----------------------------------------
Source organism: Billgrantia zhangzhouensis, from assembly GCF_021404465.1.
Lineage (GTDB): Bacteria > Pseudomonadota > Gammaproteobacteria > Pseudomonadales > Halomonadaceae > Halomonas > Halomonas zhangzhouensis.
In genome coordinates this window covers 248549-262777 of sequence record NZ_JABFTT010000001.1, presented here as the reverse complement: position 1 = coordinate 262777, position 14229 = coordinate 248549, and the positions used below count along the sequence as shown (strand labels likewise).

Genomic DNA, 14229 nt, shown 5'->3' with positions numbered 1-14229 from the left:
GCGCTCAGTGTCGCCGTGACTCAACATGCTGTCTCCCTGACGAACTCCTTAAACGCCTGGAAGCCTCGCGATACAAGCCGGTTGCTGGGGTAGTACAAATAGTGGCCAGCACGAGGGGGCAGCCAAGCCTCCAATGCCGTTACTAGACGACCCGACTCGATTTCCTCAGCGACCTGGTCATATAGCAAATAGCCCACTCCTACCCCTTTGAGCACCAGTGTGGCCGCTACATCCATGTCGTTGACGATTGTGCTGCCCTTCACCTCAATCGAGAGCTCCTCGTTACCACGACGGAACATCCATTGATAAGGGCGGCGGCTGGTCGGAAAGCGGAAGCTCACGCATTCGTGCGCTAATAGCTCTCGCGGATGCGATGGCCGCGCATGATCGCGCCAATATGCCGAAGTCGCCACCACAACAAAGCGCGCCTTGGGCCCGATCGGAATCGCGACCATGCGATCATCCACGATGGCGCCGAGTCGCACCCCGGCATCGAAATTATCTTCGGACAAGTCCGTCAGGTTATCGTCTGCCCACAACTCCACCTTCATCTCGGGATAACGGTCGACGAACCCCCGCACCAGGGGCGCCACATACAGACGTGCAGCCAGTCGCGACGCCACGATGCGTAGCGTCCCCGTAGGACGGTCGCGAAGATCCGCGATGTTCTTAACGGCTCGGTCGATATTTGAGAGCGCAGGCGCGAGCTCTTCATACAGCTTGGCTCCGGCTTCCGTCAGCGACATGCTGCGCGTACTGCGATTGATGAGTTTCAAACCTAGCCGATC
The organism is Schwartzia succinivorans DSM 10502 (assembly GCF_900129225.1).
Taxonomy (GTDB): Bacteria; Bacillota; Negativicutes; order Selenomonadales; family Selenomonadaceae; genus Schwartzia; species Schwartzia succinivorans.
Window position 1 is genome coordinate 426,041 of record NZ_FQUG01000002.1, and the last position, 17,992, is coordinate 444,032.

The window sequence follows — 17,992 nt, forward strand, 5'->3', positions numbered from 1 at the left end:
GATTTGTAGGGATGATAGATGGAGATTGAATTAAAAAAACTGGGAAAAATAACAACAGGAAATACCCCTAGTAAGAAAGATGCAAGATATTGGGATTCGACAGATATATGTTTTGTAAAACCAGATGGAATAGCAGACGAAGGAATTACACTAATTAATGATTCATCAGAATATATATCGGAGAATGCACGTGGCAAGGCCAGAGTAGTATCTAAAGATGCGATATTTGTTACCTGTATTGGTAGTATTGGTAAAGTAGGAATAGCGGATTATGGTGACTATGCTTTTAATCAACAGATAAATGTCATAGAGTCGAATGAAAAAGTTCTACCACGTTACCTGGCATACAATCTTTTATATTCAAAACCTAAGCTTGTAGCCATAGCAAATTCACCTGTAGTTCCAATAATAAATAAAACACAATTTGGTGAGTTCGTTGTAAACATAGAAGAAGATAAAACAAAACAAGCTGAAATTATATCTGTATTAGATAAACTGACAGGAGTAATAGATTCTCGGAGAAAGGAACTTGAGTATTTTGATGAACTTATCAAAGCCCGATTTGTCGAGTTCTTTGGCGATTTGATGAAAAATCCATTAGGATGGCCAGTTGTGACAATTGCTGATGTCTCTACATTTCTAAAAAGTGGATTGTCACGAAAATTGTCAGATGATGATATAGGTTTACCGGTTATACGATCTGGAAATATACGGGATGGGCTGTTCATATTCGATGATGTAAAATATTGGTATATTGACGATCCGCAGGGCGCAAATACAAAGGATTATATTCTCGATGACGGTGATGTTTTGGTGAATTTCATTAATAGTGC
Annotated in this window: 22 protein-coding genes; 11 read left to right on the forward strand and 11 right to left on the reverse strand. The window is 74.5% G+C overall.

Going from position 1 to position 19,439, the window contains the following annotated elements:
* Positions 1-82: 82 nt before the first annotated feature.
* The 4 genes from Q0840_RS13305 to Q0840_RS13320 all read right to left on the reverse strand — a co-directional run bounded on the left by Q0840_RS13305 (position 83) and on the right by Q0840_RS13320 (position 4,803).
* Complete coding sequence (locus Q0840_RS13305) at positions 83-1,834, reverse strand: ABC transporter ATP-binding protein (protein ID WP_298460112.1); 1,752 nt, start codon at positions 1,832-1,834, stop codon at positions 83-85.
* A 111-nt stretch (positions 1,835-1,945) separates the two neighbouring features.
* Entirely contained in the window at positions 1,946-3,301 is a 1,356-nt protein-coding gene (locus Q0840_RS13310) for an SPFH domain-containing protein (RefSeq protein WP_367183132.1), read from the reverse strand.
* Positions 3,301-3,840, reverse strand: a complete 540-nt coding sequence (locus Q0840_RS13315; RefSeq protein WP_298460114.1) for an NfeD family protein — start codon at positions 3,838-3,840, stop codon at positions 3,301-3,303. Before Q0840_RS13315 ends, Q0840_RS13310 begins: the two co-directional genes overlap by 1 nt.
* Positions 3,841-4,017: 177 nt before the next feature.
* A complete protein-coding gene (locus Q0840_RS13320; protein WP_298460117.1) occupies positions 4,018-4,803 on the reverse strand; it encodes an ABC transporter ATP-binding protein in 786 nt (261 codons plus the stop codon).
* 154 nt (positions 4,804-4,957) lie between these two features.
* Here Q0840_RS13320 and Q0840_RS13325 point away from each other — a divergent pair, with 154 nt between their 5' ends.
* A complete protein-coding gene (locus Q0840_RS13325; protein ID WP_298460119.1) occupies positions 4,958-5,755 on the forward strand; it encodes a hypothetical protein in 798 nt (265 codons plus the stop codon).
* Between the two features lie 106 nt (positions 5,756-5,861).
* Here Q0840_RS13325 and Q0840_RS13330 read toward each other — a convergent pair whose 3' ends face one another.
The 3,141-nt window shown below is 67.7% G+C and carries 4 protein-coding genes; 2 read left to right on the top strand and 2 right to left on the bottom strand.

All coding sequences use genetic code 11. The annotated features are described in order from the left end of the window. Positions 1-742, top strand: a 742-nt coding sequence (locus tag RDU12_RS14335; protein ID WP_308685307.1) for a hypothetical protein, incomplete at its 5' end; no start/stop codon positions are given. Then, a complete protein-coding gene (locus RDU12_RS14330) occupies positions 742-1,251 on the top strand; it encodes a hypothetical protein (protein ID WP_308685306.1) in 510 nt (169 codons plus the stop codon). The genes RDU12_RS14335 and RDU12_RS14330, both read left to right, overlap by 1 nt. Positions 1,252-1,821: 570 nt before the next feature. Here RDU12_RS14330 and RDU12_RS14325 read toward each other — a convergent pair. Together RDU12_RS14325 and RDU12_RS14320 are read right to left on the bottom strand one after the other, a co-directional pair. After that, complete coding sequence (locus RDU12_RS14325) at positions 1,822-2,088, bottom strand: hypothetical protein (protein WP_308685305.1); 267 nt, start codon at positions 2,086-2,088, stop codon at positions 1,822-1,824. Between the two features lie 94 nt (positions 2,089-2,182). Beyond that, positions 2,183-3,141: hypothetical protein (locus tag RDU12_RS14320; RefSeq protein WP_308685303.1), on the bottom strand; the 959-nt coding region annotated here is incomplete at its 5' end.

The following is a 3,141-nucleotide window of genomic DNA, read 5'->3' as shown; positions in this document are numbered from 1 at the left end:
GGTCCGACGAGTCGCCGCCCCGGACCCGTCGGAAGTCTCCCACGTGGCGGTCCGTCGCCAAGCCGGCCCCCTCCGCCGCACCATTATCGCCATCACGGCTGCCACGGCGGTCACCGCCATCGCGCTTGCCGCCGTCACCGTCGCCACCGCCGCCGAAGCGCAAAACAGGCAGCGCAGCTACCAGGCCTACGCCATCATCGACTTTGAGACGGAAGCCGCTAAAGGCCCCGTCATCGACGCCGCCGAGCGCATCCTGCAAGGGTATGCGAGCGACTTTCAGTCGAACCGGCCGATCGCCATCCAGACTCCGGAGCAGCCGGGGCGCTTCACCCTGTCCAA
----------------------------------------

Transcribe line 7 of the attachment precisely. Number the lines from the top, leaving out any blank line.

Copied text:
Taxonomy (GTDB): Bacteria; Bacillota; Negativicutes; order Selenomonadales; family Selenomonadaceae; genus Schwartzia; species Schwartzia succinivorans.